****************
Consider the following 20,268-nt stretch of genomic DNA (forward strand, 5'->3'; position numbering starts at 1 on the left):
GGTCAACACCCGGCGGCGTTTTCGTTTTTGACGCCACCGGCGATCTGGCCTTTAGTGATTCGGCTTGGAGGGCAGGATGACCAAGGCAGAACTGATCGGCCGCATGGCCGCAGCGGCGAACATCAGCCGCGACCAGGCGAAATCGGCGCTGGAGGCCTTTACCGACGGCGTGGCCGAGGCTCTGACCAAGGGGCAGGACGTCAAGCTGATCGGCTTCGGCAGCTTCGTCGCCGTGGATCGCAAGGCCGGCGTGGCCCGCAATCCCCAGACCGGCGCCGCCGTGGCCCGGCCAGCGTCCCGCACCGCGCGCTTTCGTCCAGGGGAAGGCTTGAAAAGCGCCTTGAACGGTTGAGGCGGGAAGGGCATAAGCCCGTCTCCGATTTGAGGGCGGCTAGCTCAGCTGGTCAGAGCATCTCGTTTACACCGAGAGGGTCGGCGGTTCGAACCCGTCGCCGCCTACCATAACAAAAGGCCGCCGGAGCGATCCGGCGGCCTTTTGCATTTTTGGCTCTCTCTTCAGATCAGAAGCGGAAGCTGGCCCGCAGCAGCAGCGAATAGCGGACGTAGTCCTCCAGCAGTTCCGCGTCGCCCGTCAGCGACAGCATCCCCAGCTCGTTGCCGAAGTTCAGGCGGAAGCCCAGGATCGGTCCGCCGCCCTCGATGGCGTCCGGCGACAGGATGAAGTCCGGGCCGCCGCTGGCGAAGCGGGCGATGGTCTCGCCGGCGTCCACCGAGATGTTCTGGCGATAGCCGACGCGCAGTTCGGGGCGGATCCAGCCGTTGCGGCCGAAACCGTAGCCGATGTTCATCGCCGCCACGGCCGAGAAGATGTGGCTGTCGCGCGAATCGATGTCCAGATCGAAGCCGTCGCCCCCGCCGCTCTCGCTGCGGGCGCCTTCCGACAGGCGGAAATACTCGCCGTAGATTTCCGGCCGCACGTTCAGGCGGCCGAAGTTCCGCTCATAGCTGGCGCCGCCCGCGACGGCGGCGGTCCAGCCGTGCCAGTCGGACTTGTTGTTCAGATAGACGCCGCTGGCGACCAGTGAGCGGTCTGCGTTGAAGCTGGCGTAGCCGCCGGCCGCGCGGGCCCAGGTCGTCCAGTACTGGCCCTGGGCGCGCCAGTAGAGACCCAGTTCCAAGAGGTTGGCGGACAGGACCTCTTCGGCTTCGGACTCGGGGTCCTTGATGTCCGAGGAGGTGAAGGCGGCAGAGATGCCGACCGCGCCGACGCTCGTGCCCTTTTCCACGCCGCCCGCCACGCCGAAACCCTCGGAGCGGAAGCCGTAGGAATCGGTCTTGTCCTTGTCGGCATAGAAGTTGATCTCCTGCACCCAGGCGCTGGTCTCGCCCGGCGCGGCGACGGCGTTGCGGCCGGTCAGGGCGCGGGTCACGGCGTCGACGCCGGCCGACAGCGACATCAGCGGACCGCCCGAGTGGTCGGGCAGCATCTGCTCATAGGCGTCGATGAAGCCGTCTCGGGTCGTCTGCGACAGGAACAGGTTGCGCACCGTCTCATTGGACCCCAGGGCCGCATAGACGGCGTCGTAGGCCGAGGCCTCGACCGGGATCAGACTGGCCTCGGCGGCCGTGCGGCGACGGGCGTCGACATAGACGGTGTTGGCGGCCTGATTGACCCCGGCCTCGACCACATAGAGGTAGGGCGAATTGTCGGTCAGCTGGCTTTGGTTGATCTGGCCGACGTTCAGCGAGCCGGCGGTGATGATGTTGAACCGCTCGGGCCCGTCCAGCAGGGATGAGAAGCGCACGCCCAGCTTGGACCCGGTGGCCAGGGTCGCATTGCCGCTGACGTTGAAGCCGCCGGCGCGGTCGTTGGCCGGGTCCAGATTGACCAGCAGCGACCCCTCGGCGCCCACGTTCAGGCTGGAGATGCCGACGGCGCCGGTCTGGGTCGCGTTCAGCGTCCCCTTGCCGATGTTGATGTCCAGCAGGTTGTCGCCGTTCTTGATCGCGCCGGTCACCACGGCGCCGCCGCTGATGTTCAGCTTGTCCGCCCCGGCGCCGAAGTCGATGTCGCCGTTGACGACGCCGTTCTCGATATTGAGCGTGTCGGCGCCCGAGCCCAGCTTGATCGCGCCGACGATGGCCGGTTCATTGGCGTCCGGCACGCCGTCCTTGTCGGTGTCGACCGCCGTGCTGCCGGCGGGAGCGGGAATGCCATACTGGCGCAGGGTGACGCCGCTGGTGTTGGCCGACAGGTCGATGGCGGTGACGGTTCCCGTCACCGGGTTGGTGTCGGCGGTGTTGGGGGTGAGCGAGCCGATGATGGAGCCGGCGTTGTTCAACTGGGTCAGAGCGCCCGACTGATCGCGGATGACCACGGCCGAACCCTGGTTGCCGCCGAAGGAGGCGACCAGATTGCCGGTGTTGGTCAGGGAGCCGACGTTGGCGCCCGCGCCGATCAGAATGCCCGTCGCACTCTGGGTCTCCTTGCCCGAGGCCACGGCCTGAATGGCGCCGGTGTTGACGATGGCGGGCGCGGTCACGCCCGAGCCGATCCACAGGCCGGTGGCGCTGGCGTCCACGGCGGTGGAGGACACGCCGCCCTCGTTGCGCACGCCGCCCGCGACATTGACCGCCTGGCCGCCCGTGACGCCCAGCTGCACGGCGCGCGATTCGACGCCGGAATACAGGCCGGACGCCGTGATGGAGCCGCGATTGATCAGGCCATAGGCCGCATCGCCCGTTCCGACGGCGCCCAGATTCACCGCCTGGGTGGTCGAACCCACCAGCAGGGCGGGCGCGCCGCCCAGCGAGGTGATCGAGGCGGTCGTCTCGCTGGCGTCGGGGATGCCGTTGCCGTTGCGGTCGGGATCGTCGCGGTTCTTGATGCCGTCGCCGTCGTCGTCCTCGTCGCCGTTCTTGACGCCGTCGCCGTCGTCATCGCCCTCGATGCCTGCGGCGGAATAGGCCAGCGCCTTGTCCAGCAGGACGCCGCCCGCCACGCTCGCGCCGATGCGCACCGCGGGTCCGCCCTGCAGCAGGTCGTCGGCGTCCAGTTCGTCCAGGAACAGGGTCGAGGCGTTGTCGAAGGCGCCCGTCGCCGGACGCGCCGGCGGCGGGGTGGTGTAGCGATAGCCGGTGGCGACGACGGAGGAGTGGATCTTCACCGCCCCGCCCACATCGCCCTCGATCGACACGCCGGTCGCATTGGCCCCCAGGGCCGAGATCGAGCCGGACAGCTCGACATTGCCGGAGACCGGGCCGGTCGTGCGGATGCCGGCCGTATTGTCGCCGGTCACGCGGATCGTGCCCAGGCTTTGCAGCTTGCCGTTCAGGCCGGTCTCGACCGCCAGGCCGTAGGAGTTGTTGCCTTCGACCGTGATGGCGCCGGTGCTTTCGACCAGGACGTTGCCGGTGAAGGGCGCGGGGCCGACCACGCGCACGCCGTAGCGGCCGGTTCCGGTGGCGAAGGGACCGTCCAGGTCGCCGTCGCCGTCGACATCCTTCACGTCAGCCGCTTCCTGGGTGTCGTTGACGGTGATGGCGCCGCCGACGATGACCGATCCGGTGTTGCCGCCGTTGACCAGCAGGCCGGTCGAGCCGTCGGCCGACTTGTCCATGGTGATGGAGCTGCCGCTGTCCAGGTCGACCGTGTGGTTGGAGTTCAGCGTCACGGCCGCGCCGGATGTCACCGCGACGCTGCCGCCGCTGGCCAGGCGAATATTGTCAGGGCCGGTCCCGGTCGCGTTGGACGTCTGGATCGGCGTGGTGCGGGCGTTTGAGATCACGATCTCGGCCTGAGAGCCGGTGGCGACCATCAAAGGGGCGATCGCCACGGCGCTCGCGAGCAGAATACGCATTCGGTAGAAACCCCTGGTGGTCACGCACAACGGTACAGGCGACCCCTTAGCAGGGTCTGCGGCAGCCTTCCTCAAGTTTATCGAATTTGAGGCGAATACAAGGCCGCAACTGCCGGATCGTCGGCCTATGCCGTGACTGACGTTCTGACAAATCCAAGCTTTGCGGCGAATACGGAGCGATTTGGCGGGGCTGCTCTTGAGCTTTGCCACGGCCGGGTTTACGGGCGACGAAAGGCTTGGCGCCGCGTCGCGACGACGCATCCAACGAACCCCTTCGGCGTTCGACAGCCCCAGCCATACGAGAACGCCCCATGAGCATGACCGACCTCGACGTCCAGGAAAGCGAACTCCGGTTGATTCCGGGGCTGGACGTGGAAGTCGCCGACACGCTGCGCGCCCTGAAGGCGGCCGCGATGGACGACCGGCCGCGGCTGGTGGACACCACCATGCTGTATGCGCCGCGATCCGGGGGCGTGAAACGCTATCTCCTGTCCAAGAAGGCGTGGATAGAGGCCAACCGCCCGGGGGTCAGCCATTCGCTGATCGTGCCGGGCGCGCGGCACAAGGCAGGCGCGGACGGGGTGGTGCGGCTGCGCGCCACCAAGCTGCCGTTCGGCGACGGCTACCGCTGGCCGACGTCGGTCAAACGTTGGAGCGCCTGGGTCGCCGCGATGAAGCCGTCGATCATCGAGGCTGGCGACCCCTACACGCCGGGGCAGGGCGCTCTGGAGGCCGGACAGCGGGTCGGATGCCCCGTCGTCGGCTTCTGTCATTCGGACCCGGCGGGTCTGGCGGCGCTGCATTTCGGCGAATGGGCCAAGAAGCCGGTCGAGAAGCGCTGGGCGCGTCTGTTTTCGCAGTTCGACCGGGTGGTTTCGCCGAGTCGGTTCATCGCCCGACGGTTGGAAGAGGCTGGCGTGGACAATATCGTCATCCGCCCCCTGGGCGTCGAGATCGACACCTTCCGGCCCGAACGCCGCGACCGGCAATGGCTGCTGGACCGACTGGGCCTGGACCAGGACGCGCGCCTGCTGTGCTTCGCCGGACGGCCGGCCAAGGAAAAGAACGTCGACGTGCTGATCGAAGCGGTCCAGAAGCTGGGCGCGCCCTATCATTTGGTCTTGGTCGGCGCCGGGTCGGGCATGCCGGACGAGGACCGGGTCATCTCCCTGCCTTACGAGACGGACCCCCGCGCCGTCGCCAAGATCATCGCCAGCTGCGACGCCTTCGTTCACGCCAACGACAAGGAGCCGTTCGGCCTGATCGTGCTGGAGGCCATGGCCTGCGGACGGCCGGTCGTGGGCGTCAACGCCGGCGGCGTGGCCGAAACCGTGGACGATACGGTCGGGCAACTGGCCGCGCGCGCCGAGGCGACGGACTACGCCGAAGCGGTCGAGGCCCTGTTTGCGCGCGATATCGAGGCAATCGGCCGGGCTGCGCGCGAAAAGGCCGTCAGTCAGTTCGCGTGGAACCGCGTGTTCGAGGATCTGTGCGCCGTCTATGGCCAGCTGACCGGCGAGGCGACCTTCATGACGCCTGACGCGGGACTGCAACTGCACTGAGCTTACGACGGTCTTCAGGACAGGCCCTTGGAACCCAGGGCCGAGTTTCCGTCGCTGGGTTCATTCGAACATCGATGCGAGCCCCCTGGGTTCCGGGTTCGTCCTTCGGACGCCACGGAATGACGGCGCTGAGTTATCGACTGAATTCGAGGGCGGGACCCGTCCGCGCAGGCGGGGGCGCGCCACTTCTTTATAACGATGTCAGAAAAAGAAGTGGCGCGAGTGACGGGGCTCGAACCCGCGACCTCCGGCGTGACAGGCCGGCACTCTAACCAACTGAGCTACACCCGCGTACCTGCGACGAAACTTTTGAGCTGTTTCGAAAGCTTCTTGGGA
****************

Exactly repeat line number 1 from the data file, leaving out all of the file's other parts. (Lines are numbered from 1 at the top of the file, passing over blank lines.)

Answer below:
Consider the following 20,268-nt stretch of genomic DNA (forward strand, 5'->3'; position numbering starts at 1 on the left):